We’ve designed two concept cars in parallel. One was based on the Smart Cities group at the MIT Media Lab called the CityCar—a foldable, lightweight electric automobile. And then there’s the PUMA that my GM colleagues developed with Segway, which sort of balances on two wheels.
When you say a “folding mechanism,” does the car actually compress?
It does. For the CityCar, we put everything in the wheels. There’s no engine, no traditional drivetrain. We have an independent drive motor, steering motor, and digital suspension in each wheel. The wheels are independent, so the car can spin on its own axis. Since there’s no big engine in front, this allows for front entry, so you can push the nose into the curb, fold it up, and do this in less space than the width of a stand-up parking bay. We get very high parking density without having to massively redo our streets.
How does this redefine the urban street?
It’s important to recognize that unlike putting in a new subway, we thought of this as a strategy for incremental transformation. You can overlay into the existing infrastructure.
The way New York City is adding bike paths?
Yes. You also improve the quality of streets enormously. These vehicles are silent, so you get rid of traffic noise, which has huge architectural implications, because windows no longer have to be defensive barriers against traffic noise. We get rid of local tailpipe pollution. There are all kinds of urban and street-design opportunities in taking the released space and putting it to other uses, like trees, seats, cafés. Streets are now more supportive of these things, so they’re much more pleasant places.
Let’s talk about Detroit. Do you see any hope coming out of there in terms of reinventing the car?
My GM collaborators are very smart and imaginative and came out of the research-and-development side of the company, which has always been good. We have a tremendously productive working relationship. However, I don’t have a lot of hope for the traditional automobile companies, because they’re committed to their existing business models. There’s tremendous inertia, huge fixed investments in old ways of doing things. That’s going to make it difficult for them to be successful players. I think we’re going to see new players.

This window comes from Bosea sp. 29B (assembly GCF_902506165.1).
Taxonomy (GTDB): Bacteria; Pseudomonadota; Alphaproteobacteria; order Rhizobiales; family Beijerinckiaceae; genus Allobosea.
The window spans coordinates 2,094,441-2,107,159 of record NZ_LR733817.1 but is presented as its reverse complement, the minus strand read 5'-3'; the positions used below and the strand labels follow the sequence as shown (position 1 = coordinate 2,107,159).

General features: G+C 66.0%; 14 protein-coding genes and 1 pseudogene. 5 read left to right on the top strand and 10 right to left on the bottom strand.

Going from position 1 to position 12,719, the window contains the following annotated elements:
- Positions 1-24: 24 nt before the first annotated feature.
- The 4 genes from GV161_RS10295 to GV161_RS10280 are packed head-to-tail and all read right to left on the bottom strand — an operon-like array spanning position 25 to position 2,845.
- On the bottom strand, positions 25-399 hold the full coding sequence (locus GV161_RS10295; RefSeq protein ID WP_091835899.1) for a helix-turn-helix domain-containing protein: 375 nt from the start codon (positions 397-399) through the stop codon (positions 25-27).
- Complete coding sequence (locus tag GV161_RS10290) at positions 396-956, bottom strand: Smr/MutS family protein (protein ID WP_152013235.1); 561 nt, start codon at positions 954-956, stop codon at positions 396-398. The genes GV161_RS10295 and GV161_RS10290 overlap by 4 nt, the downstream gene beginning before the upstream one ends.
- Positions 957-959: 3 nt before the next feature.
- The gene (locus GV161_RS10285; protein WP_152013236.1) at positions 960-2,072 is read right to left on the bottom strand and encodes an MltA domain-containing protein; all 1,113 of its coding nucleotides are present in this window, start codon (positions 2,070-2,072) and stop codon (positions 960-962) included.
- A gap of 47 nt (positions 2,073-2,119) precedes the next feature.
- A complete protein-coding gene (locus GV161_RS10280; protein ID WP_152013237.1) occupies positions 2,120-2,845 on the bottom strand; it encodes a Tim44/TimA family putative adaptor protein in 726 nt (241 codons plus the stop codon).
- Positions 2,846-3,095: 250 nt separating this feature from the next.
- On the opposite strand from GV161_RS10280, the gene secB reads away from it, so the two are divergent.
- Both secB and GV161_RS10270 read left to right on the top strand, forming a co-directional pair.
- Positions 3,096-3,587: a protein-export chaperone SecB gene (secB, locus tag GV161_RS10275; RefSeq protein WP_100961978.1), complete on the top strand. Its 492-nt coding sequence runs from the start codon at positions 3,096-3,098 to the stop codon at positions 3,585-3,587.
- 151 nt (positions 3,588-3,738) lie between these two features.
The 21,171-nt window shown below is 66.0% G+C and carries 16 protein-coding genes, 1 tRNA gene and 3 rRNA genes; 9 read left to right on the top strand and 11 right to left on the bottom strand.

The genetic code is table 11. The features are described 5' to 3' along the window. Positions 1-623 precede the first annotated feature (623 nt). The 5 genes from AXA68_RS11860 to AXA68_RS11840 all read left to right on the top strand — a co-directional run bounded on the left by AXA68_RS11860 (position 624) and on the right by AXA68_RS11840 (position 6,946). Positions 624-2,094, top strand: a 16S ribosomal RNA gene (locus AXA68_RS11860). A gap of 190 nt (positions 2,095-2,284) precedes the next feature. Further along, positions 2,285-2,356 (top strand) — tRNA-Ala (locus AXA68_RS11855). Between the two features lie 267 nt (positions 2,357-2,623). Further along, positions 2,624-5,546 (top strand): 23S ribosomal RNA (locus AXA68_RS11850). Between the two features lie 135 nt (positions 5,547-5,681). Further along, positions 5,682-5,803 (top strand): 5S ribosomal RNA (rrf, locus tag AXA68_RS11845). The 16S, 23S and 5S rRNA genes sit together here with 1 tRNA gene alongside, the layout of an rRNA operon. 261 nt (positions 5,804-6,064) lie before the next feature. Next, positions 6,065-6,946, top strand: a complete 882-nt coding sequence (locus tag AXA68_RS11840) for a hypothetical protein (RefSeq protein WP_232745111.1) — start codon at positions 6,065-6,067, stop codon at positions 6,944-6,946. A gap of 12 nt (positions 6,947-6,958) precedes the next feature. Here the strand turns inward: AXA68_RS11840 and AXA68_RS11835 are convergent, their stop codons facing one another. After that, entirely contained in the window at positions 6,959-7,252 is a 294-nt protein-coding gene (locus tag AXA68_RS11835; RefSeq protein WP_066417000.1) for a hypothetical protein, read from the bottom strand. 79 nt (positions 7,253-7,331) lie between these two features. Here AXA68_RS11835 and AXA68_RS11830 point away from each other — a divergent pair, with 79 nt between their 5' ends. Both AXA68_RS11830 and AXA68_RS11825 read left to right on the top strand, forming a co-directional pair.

How do we get away from this dinosaur thinking that impedes progress?
My designer’s bias comes in here. It’s important to get the technology and the policy right, but in the end, the way you break a logjam is by engaging people’s imagination, people’s desire, by creating things that they never thought of before. This is something that Apple has led the way in. So a crucial part of this will be to create sexy prototypes and convincing small-scale pilot projects in sympathetic environments.
I think this automobile project represents a real shift in approach. It’s about systems thinking, about how everything is related to everything else. How do you get designers—whether they’re car designers or architects or urban planners—to take this bigger-picture, more holistic approach?
One of the huge problems with design has been the way that the lines get broken up into these traditionally defined disciplines. You’re an architect or a graphic designer or a silicon-chip designer or an interaction designer, blah blah, blah. The big, important design issues just don’t fall in these categories anymore.
They sprawl in messy ways across them. We have architects, urban designers, economists, mechanical engineers, electrical geeks, and we put them together into an intense multidisciplinary design environment. And we do it in a way that’s different from the way that you’d organize a multidisciplinary team on an architectural project, where everyone has their role. We say, “Yes, you have expertise that you bring to the table, but it’s everyone’s responsibility to contribute to everything and educate the rest of the group as necessary on the issues that you know most about.” We knew nothing about battery technology when we started, but one of the great adventures of MIT is you can walk down the hall and find the world’s leading expert. The strategy is to go out, find what you need to know, and bring it back to the design project.
But isn’t MIT an exception here? It’s generally perceived as the epicenter of forward thinking. How do you get the rest of the country to adopt this model?
There are a lot of good universities. The model can be generalized, but design schools don’t want to do it. They drive me crazy: “We’re a unique culture.” That’s why I have a joint appointment in architecture and the Media Lab and a lot of activity in planning. But I do my work in the Media Lab because I couldn’t do it in the architecture department.
Because the identity of the architect is very important. Personally, I don’t care whether we call it architecture or if they call me an architect. I care about doing progressive, socially effective work. Wherever it takes me, I’ll go.
But we need to change the way we think about professional education. The standard way of thinking is: you go to design school for however many years, build a stock of intellectual capital, and then live off that. They give you a provisional education for the rest of your career. And it just doesn’t work anymore. The fundamental professional skill of a designer these days is strategically investing learning time. You must be able to say, “OK, there is an immensity of stuff out there to learn, but this is what’s important to instantly learn for this project.” You can never say, “Well, I’m an architect, so I don’t do battery technology.” You just can’t. These are the directions design schools and universities have to go in. The exciting thing is, engineering and business schools are starting to learn how important design is, how the most effective way of adding economic value is to do clever design, but they don’t have a clue yet how to do it.